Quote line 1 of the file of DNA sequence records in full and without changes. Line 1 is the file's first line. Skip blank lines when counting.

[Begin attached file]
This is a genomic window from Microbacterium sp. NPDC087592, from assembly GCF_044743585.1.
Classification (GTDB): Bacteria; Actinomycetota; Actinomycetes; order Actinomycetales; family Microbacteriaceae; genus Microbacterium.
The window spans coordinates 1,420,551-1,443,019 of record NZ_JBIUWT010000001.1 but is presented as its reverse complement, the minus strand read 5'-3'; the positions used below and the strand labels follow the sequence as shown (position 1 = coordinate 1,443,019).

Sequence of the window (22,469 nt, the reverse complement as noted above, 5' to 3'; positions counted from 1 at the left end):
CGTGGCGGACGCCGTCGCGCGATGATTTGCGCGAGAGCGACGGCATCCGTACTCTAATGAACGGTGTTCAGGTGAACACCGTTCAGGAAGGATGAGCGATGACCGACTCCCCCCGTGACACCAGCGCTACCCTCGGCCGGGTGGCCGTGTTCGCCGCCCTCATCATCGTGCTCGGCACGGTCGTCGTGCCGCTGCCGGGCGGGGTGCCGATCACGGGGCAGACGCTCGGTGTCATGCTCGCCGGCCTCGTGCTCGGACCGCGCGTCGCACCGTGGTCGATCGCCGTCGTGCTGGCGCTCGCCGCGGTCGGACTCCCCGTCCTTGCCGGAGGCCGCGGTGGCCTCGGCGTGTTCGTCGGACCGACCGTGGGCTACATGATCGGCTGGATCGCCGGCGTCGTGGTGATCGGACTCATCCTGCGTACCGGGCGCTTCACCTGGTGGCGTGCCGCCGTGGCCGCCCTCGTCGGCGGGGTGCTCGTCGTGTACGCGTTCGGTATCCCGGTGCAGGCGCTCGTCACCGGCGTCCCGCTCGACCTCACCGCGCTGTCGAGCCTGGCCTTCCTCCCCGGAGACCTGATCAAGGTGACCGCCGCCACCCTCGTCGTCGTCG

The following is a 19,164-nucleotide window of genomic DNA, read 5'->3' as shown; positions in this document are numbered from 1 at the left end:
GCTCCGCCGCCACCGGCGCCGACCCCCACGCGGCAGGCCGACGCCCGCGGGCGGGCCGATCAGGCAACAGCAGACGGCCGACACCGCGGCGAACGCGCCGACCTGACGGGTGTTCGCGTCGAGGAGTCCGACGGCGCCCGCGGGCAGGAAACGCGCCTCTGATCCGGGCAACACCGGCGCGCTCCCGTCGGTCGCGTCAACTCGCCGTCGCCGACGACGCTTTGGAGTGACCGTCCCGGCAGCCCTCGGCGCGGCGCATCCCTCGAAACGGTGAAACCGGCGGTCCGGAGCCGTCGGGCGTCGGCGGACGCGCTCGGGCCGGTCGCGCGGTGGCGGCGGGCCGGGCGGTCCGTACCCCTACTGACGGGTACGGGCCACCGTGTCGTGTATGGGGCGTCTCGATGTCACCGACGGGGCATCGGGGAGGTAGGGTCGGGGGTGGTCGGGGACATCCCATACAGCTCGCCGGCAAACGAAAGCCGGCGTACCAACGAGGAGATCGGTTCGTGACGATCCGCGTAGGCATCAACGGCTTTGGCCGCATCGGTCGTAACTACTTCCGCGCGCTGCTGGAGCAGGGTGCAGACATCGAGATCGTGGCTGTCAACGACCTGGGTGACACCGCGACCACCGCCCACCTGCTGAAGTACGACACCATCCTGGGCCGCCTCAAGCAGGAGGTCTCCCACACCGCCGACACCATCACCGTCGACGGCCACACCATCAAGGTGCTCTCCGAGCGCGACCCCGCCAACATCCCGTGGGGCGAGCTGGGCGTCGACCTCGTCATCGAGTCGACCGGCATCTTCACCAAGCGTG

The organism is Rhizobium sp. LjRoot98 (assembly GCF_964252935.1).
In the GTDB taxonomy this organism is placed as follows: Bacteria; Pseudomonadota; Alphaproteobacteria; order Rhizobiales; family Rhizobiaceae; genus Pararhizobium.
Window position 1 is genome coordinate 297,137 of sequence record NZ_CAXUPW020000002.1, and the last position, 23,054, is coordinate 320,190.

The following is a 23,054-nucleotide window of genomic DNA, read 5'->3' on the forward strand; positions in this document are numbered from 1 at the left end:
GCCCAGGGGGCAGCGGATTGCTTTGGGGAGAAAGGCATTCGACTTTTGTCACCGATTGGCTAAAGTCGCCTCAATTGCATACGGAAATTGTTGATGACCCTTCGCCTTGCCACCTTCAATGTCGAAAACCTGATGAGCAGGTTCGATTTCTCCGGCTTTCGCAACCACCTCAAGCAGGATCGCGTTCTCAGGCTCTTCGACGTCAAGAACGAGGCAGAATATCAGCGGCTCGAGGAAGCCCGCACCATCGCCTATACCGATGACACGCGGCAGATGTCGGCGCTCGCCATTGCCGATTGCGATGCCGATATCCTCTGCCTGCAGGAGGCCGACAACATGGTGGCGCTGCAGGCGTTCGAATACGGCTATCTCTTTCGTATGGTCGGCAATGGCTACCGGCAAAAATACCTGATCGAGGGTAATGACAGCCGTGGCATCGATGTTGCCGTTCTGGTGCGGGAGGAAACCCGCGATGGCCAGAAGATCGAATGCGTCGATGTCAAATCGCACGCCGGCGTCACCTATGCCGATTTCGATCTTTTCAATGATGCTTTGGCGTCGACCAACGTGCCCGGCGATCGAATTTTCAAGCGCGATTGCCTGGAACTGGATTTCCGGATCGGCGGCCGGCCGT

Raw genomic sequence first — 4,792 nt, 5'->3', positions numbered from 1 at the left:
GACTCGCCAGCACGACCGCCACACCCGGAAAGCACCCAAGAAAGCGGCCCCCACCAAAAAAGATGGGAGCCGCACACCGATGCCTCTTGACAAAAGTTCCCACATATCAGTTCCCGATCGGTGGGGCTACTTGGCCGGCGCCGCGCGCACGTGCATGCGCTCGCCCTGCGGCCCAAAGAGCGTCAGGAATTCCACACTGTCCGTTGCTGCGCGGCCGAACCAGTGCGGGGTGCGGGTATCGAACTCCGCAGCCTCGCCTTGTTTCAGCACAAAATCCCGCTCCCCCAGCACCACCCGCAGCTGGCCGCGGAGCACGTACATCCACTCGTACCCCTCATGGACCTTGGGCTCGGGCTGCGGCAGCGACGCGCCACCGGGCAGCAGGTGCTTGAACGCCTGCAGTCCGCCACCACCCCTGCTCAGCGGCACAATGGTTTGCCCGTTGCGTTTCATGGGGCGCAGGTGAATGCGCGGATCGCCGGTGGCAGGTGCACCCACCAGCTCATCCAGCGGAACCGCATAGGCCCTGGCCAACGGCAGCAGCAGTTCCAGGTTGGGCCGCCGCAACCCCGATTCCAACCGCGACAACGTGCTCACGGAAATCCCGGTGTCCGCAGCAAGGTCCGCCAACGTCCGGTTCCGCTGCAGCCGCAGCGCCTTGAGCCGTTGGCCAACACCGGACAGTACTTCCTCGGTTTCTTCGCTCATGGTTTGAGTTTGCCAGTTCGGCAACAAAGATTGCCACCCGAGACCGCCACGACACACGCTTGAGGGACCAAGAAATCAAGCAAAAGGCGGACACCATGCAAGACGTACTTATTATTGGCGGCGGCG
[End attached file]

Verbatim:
This is a genomic window from Microbacterium sp. NPDC087592, from assembly GCF_044743585.1.